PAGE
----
In 1981, one of Carroll’s Ottawa photographers left UPC. Needing someone to cover the political scene, Carroll called Clark to see if he would move back to Ottawa. Clark had missed political photography and the feeling of being a part of history in the making, so he agreed. Almost immediately the Ottawa bureau of UPC picked up speed.
“Andy’s photos were making the paper every single day. Canadian Press and other agencies were racing and scrambling to keep up with Andy,” remembers Carroll with a chuckle. “And if they didn’t get the picture they would try to suggest our stuff be pooled because Andy was just killing them.”
One photo in particular stands out for Carroll, taken on a cold day in November 1981 while Clark was covering the Grey Cup. The Edmonton Eskimos had just won their fourth straight trophy and Eskimos quarterback Tom Wilkinson had announced his retirement. Clark spotted
Wilkinson strolling through the athletes’ tunnel on the way to the team bus after the game. He captured the darkened silhouette of Wilkinson from behind—equipment bag on one arm, the Grey Cup gripped loosely in the other—like it had been just another routine day at the office.
“We ran it on the wire and every single newspaper used it,” says Carroll, smiling. “Only a guy like Andy Clark can see a moment like that.”
Clark remained in Ottawa until 1985, when he was hired by Reuters News Pictures. Six months later he was offered a job in the Prime Minister’s Office as personal photographer to Brian Mulroney. Seeing it as an extension of his interest in politics and recording history, Clark jumped at the chance. He felt it was an opportunity to observe the political scene from the inside and it was an offer that would take him to back rooms and countries few people ever get to see.
But at the same time, his decision had the potential to jeopardize a future in news photography. Often when a journalist moves from the public arena to private or corporate employment—such as being a personal photographer of a political figure or celebrity— it is an exit position that can make a return to mainstream news media difficult. Clark was taking a big chance in becoming
Mulroney’s personal photographer, but he did not see it as such.
“I have always felt, whether naively or not, that a prime minister’s photographer was a very important part of documenting the behind-the-scenes life of a prime minister for posterity.”
Clark treated the position as somewhat of a sabbatical, always knowing that he would return to the news business. And like any sabbatical, it carried him to many different countries in the world and gave him many incredible opportunities to record history through his lens.
He met world leaders, royal families and witnessed countless political roundtables and meetings. He was inside the Tokyo Imperial Palace and met Emperor Shōwa, as well as the British royal family inside Buckingham Palace—meeting and photographing Queen Elizabeth herself. He met George Bush Sr. when Bush was vicepresident and attended a meeting between Ronald Reagan and Mulroney in the White House’s Oval Office. He was inside Pope John Paul II’s private quarters in the Vatican and was handed a rosary as a personal gift as he shook the pontiff’s hand.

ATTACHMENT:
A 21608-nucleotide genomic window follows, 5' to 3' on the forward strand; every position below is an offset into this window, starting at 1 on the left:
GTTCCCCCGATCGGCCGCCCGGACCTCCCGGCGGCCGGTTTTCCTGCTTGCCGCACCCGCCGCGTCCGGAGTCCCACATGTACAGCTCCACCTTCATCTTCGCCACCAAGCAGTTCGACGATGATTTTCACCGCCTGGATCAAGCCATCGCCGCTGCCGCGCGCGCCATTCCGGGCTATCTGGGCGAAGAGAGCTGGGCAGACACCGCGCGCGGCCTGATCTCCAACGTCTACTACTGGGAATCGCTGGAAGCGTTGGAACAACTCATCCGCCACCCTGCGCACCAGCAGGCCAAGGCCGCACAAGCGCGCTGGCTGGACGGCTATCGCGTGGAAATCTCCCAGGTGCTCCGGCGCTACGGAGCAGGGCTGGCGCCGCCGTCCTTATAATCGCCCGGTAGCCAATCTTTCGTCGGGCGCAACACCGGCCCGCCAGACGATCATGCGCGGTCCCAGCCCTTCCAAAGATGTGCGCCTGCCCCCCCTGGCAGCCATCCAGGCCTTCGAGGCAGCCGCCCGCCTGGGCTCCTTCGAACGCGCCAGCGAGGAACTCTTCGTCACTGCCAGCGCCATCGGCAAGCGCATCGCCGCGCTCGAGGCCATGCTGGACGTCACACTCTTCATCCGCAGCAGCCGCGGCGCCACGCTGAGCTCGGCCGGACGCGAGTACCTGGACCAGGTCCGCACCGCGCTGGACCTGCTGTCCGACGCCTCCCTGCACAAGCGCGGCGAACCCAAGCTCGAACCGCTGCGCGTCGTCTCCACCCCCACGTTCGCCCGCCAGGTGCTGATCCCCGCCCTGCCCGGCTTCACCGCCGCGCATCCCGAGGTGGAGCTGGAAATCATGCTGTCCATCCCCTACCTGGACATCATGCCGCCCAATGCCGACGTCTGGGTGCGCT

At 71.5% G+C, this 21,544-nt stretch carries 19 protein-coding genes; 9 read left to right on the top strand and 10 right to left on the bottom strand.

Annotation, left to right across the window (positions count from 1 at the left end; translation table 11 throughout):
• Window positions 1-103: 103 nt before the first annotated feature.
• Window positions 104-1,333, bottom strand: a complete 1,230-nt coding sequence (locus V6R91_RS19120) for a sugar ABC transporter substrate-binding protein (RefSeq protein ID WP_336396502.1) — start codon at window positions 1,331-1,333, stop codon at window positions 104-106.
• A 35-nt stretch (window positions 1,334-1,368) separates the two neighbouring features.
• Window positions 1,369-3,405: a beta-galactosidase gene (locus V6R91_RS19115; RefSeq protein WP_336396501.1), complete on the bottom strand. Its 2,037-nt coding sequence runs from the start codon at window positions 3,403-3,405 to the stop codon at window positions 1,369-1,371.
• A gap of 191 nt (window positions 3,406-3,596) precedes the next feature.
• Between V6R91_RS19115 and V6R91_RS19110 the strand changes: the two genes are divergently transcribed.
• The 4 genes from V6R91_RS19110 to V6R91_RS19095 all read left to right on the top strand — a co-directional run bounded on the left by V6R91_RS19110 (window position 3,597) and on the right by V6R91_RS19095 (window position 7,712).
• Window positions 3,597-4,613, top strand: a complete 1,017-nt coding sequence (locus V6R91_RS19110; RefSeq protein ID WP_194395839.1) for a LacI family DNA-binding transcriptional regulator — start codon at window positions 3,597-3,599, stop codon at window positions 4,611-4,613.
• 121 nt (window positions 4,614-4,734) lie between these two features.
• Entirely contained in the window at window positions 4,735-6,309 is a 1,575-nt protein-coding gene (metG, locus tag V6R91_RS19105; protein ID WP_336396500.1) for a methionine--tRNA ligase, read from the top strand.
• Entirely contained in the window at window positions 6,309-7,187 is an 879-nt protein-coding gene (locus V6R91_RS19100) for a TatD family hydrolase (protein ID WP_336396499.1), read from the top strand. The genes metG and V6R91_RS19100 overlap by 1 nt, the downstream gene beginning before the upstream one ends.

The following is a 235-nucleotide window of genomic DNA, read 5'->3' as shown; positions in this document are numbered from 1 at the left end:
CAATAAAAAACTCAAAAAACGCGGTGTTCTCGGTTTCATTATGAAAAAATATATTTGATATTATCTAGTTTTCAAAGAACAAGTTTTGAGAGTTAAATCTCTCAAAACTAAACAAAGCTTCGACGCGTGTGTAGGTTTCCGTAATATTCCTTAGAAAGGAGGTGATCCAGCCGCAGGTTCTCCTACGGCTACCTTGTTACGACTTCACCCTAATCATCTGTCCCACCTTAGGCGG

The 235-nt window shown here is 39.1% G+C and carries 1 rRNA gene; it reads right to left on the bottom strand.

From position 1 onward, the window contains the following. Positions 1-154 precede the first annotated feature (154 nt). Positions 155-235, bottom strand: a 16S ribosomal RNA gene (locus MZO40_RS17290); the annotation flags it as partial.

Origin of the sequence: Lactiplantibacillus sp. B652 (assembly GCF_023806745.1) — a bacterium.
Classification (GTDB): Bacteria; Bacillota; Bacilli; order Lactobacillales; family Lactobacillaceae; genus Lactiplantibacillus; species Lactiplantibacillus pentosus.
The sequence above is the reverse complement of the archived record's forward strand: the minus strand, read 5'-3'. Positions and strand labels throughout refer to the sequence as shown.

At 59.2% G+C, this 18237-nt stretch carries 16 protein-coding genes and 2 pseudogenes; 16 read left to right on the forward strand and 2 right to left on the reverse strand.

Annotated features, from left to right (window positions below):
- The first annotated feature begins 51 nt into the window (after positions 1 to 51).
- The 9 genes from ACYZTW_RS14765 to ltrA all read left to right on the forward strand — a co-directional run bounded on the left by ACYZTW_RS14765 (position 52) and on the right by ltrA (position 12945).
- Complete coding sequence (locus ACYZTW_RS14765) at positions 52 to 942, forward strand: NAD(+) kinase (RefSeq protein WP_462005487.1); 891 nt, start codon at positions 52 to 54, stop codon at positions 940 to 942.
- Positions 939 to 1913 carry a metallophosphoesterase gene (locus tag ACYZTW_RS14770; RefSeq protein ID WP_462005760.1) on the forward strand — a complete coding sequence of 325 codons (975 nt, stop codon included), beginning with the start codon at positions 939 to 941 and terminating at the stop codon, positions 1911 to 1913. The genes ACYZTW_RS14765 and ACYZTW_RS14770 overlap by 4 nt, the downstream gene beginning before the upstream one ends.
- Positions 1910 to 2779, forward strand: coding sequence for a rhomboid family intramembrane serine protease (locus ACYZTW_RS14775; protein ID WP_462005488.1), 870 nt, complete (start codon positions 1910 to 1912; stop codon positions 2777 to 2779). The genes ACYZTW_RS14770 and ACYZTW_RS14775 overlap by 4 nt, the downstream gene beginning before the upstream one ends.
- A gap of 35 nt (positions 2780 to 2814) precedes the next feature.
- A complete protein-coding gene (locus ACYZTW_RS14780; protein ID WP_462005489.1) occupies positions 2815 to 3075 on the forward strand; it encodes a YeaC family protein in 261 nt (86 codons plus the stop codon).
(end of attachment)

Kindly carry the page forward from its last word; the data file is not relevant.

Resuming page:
Clark’s reputation in the journalism world as being reliable for those important photographic moments proved to outweigh any disapproval surrounding his shift to the political sector. After two and a half years, Reuters was again knocking on his door Les Bazso, a veteran photographer for the Vancouver-based Province newspaper, points out that it says a great deal about
Clark’s fairness and professionalism that he didn’t have to sacrifice his career after becoming Mulroney’s personal photographer.
“If an organization like Reuters felt he hadn’t compromised his journalism ethics and integrity, then it is obvious that Andy conducted himself in a highly professional manner,” says Bazso. “Everyone who knows Andy knows that he is very proud of Canadian history. I’m sure this was a remarkable opportunity for him to witness it himself and to document it.”
So what makes Clark so necessary to the fabric of photojournalism that his colleagues and media professionals were able to overlook a temporary sellout? It probably has something to do with his thorough and tenacious work ethic, his willingness to take risks and his talent to capture the moment.
“A lot of us are afraid to take the risks he does in case we miss the bread-and-butter shot,” says Bazso. “Andy just finds a position and the results are almost always that he hits it out of the park.” He says Clark always arrives at a media event or press conference well-informed and well-prepared.